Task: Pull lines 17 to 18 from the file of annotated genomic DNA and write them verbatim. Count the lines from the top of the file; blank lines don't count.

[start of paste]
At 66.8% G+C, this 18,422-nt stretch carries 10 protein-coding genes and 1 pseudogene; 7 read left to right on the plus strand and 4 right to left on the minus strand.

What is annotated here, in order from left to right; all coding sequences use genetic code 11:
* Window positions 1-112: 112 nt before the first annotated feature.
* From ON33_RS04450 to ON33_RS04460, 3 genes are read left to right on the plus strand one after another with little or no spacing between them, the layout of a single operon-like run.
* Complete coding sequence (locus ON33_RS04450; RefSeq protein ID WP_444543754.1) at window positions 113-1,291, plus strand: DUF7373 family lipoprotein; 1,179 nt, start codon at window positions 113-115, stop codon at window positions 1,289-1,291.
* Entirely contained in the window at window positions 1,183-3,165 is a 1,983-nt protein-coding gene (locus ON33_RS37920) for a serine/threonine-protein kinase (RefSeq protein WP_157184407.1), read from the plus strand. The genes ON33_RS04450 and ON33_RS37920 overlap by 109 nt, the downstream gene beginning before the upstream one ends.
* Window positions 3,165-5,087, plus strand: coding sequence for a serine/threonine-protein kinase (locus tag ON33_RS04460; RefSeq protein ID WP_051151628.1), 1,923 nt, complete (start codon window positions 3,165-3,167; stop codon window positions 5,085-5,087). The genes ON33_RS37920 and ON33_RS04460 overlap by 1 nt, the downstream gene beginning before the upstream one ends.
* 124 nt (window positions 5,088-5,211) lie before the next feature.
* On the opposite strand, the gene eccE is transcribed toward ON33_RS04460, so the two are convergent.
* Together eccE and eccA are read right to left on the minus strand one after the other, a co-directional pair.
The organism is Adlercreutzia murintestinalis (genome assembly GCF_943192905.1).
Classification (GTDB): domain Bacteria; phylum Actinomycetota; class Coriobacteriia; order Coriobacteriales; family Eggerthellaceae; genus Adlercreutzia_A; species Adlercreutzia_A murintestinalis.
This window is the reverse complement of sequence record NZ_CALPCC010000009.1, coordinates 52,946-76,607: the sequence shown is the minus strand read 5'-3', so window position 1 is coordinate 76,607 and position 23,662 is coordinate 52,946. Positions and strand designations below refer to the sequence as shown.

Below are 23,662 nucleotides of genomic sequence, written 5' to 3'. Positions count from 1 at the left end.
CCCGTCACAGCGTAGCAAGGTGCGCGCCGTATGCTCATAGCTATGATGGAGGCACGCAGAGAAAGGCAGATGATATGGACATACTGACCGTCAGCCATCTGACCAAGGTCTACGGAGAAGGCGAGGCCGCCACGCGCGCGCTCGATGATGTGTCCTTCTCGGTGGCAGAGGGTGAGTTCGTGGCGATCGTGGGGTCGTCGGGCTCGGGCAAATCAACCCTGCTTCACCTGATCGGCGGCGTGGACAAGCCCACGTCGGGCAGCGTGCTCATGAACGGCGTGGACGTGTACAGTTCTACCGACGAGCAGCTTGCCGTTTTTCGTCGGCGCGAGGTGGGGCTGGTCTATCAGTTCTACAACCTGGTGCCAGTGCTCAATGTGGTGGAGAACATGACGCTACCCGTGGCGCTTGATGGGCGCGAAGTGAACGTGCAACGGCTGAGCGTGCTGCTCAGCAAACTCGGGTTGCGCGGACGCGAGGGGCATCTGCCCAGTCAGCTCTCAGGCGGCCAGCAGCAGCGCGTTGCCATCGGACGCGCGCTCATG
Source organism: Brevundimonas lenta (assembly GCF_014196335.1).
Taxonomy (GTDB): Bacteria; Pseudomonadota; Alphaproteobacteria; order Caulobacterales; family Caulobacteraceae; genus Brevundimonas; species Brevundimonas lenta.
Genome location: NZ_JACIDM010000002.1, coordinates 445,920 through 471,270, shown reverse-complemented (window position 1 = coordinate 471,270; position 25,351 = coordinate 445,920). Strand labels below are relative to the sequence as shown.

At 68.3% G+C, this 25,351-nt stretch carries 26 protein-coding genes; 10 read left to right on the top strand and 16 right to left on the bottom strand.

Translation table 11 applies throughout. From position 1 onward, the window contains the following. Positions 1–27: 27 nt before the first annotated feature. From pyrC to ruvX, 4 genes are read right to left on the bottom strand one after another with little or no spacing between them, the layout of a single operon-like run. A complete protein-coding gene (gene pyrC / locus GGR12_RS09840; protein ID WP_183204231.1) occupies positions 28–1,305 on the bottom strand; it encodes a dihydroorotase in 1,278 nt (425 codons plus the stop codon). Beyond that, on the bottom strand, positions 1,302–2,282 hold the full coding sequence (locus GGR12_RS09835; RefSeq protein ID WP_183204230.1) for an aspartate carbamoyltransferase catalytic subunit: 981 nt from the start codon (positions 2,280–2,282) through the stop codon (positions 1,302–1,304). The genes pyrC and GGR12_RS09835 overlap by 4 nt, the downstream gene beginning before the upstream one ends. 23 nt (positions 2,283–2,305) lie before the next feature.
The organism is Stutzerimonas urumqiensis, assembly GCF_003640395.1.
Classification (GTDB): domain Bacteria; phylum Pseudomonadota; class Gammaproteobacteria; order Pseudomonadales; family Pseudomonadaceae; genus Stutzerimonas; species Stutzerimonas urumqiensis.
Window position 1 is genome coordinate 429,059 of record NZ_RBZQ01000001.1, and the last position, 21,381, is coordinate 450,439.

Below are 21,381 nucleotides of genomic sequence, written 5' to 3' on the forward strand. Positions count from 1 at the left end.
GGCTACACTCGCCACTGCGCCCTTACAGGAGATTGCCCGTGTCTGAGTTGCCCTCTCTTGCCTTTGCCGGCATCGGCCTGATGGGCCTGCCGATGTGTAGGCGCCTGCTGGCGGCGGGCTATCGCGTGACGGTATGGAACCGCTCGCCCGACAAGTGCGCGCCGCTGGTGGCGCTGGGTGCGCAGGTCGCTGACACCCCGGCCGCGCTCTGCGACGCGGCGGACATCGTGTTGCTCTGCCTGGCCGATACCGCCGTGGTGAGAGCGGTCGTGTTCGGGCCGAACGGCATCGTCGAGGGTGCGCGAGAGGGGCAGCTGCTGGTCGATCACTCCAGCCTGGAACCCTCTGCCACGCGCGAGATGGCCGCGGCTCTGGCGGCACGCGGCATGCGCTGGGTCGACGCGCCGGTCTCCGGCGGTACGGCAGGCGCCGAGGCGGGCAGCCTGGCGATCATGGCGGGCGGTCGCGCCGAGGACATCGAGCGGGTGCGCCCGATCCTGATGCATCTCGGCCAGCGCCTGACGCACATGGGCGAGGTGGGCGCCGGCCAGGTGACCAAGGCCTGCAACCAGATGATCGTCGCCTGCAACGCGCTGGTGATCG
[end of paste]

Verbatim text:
Taxonomy (GTDB): Bacteria; Pseudomonadota; Alphaproteobacteria; order Caulobacterales; family Caulobacteraceae; genus Brevundimonas; species Brevundimonas lenta.
Genome location: NZ_JACIDM010000002.1, coordinates 445,920 through 471,270, shown reverse-complemented (window position 1 = coordinate 471,270; position 25,351 = coordinate 445,920). Strand labels below are relative to the sequence as shown.